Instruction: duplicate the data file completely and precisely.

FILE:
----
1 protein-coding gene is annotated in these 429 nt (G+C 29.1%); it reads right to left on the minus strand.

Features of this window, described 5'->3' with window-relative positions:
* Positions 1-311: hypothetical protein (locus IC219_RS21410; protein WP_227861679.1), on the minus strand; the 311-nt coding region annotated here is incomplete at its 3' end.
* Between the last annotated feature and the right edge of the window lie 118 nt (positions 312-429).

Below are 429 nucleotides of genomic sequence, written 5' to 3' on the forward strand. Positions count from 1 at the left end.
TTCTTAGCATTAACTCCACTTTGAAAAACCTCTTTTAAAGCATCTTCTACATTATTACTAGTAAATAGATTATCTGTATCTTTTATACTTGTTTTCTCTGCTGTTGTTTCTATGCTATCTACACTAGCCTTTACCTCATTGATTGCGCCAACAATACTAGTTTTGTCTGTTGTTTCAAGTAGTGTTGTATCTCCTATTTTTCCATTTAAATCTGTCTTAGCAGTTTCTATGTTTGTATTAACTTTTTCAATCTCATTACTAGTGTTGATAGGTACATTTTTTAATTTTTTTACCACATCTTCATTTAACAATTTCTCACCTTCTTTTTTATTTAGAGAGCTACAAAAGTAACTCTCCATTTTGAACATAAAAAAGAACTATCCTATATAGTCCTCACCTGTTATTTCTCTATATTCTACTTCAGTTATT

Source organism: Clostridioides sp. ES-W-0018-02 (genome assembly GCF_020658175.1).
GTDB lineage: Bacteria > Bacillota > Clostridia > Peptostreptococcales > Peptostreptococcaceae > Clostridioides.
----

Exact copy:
1 protein-coding gene is annotated in these 429 nt (G+C 29.1%); it reads right to left on the minus strand.

Features of this window, described 5'->3' with window-relative positions:
* Positions 1-311: hypothetical protein (locus IC219_RS21410; protein WP_227861679.1), on the minus strand; the 311-nt coding region annotated here is incomplete at its 3' end.
* Between the last annotated feature and the right edge of the window lie 118 nt (positions 312-429).

Below are 429 nucleotides of genomic sequence, written 5' to 3' on the forward strand. Positions count from 1 at the left end.
TTCTTAGCATTAACTCCACTTTGAAAAACCTCTTTTAAAGCATCTTCTACATTATTACTAGTAAATAGATTATCTGTATCTTTTATACTTGTTTTCTCTGCTGTTGTTTCTATGCTATCTACACTAGCCTTTACCTCATTGATTGCGCCAACAATACTAGTTTTGTCTGTTGTTTCAAGTAGTGTTGTATCTCCTATTTTTCCATTTAAATCTGTCTTAGCAGTTTCTATGTTTGTATTAACTTTTTCAATCTCATTACTAGTGTTGATAGGTACATTTTTTAATTTTTTTACCACATCTTCATTTAACAATTTCTCACCTTCTTTTTTATTTAGAGAGCTACAAAAGTAACTCTCCATTTTGAACATAAAAAAGAACTATCCTATATAGTCCTCACCTGTTATTTCTCTATATTCTACTTCAGTTATT

Source organism: Clostridioides sp. ES-W-0018-02 (genome assembly GCF_020658175.1).
GTDB lineage: Bacteria > Bacillota > Clostridia > Peptostreptococcales > Peptostreptococcaceae > Clostridioides.